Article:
The case for universal basic income (UBI) has been made by financial experts, economists, government officials, and tech moguls, alike. So far, except in the case of Finland, all the talk about UBI has mostly been talk. That’s all about to change now, with Ontario, Canada preparing for its own pilot basic income program in 2017.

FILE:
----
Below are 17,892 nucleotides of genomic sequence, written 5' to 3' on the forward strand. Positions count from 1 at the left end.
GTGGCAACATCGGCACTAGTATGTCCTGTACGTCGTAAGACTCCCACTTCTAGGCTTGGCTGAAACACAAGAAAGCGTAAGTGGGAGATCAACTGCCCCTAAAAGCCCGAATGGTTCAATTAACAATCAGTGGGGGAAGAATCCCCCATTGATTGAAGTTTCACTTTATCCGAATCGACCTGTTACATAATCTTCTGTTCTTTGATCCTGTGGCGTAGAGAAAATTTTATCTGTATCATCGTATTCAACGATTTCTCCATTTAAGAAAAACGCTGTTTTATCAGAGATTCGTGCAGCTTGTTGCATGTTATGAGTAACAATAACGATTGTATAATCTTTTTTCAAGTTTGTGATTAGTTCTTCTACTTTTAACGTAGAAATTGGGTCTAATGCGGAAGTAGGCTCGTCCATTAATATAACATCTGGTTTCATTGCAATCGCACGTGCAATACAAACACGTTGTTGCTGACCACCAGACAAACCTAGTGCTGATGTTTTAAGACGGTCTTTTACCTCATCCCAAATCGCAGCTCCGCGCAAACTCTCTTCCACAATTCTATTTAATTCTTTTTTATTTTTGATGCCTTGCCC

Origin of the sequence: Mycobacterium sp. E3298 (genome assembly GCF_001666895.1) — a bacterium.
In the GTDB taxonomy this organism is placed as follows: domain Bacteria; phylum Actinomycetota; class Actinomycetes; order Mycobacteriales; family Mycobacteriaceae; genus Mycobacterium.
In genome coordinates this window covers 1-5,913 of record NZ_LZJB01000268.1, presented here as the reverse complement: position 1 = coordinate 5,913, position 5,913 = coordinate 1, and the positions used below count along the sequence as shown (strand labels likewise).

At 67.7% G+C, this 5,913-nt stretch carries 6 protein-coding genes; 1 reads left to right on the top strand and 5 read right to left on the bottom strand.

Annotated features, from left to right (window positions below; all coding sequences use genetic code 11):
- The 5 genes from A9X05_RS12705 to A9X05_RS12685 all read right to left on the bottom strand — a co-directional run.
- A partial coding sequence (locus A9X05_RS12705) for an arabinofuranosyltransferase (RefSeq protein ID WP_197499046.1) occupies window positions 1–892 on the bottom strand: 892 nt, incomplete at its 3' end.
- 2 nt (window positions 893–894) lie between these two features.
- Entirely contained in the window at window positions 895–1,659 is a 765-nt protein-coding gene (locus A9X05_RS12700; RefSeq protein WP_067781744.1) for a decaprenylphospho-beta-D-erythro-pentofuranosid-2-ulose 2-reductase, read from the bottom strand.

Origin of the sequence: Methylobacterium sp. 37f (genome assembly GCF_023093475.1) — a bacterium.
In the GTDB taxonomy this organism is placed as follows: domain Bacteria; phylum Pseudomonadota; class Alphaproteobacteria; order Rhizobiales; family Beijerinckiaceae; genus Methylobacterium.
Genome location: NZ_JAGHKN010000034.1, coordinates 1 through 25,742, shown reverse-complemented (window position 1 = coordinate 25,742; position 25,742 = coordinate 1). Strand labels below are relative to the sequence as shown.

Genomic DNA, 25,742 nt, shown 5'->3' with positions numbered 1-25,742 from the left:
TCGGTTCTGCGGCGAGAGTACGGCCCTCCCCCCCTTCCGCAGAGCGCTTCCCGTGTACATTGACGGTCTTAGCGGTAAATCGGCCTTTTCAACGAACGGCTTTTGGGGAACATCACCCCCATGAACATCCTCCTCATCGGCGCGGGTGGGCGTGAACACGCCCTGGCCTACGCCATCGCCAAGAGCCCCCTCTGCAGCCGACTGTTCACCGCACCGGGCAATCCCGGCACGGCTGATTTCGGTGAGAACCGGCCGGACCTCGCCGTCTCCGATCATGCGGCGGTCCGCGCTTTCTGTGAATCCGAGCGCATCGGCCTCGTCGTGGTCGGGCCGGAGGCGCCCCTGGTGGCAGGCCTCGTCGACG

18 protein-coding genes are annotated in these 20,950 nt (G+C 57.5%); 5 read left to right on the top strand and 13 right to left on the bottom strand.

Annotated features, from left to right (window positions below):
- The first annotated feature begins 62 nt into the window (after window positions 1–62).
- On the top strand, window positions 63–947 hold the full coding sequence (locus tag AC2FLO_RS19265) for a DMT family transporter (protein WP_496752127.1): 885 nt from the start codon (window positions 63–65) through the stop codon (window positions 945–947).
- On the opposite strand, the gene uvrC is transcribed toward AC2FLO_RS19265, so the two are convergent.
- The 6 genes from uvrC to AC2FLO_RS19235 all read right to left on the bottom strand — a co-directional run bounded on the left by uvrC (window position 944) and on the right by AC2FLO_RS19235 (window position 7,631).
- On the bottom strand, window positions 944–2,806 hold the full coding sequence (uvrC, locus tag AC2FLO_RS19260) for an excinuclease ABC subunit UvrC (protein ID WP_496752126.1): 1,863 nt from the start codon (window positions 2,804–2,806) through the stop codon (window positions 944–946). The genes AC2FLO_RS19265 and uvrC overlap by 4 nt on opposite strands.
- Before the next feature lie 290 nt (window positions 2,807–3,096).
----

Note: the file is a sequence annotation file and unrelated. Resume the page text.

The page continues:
During the three-year test program experts would, “gather quantitative and qualitative data through access to administrative records, questionnaires and interviews, making aggregate data/preliminary results available broadly and transparently,” says Segal. He believes that supplemental income should be set at $1,320 a month ($1,820 for people with disabilities) for it to be effective. “The objective behind this endeavor should be to generate an evidence-base for policy development, without bias or pre-determined conclusion,” he adds.